As the population ages, older adults are increasingly expected to play multiple productive roles. This study examined how hours of paid or unpaid work were associated with volunteering among older Japanese. Data came from the 2012 National Survey of the Japanese Elderly, a nationwide survey of Japanese aged 60 and older (N = 1,324). We performed multinominal logistic regression analyses to predict volunteering (regular or occasional versus non-volunteer) based on hours of paid work and unpaid work for family consisting of sick/disabled care, grandchild care and household chores. Those who worked moderate hours were most likely to be a regular volunteer while working 150 hours or more per month had a lower probability of volunteering, regardless of whether the work was paid or unpaid. Thus, full-time level work competed with volunteering for both paid and unpaid work for family, but it was more so for paid work. By types of activities, doing household chores and substantial grandchild care were positively associated with volunteering, and the latter complementary relationship was explained by a larger community network among grandparents. Our findings indicate that delaying retirement from full-time paid work may reduce the supply of regular volunteers in the community. Thus, policies to increase part-time work for older adults as well as the types of volunteer work in which paid workers can participate are necessary.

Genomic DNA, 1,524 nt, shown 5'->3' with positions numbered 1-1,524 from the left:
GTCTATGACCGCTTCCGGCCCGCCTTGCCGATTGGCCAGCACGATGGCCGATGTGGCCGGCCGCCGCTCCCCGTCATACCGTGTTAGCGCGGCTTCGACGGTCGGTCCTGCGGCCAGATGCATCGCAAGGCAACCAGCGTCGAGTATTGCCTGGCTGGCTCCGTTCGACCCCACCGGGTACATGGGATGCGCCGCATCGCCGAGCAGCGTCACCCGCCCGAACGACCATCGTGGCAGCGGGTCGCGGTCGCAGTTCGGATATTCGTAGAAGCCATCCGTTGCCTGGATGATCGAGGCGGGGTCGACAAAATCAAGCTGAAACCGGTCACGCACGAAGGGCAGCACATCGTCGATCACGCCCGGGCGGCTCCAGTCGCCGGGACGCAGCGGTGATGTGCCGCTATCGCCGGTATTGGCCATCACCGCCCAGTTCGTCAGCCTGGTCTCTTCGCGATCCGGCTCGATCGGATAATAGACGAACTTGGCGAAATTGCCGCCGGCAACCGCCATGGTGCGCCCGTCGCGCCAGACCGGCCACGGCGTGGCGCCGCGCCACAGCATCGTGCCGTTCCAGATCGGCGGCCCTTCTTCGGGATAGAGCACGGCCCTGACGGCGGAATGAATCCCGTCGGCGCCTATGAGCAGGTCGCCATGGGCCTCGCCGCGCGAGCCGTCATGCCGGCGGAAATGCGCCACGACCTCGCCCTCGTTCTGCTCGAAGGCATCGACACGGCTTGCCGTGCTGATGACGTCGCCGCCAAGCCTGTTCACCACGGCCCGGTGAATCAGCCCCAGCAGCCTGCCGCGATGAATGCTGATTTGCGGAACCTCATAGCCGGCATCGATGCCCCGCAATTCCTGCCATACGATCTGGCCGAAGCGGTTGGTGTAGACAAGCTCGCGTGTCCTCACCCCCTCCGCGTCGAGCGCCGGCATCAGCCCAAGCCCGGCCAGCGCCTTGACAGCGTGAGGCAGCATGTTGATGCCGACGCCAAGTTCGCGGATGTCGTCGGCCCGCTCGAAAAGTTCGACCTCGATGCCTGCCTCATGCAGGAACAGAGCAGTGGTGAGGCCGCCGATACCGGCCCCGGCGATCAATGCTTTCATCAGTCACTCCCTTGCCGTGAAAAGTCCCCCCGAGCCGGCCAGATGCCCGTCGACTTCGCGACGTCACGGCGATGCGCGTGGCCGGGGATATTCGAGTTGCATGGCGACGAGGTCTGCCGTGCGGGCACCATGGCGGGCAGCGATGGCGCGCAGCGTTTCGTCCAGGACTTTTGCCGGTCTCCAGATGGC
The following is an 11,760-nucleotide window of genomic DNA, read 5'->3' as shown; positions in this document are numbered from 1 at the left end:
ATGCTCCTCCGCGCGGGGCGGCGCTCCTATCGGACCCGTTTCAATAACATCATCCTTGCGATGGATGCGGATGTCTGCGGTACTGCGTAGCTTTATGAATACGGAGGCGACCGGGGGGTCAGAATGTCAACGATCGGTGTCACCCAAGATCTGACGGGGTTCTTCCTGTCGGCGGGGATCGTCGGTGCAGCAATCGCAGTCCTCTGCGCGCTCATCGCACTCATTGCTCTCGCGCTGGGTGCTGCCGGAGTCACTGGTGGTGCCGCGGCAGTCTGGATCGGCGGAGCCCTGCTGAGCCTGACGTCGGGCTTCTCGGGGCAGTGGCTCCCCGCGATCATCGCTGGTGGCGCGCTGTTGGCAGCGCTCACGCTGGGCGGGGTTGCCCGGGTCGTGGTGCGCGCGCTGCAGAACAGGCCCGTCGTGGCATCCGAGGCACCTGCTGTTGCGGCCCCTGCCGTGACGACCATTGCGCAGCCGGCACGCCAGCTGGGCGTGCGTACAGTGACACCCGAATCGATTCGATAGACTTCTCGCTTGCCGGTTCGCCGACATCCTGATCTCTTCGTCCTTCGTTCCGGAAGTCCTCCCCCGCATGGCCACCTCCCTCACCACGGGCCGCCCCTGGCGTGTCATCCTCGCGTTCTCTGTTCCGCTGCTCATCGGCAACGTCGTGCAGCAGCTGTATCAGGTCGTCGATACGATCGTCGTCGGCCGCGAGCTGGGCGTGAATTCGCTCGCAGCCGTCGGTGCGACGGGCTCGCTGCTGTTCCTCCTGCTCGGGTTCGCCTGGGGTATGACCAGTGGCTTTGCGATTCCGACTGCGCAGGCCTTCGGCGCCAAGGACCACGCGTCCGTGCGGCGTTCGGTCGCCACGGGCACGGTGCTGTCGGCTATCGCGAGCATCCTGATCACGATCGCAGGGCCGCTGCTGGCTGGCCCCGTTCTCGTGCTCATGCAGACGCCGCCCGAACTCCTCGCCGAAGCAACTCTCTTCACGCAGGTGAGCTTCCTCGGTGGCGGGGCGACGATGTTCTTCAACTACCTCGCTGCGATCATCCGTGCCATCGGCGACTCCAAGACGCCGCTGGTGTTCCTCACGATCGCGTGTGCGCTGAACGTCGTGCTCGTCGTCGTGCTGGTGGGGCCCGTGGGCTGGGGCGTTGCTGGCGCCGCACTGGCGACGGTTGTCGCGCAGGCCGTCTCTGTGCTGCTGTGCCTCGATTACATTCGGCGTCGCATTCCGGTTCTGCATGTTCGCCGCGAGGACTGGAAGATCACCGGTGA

In this study, four models used for assessing the influence of lifecourse financial strains on later-life health (the latent period effects, pathway, social mobility and accumulative effects models) were tested in the context of Japan by using different types of health indicators: comorbidity, disabled activities of daily living, disabled cognitive function, self-rated health and depressive symptoms. We hypothesised that suitable models for describing the influence of financial strain would differ according to the type of health indicator used. Participants aged 60–92 years (N = 2,500) were obtained in 2012 by using a two-stage stratified random sampling method. The final number of participants in the sample was 1,324. The results indicate that three models – pathway, accumulative effects and social mobility – describe the influence of a person's lifecourse financial strain on comorbidity, cognitive function, self-rated health and depressive symptoms. In turn, the latent period effects model explains the influence of lifecourse financial strain on comorbidity. However, only the pathway model described the influence of lifecourse financial strain on activities of daily living. These results suggest that disadvantages in lifecourse socio-economic status influence the decline of health in elderly Japanese people, similar to people in Western countries. However, the finding that suitable models for describing the influence of socio-economic status on health will differ according to the type of health indicator is an original contribution of this study.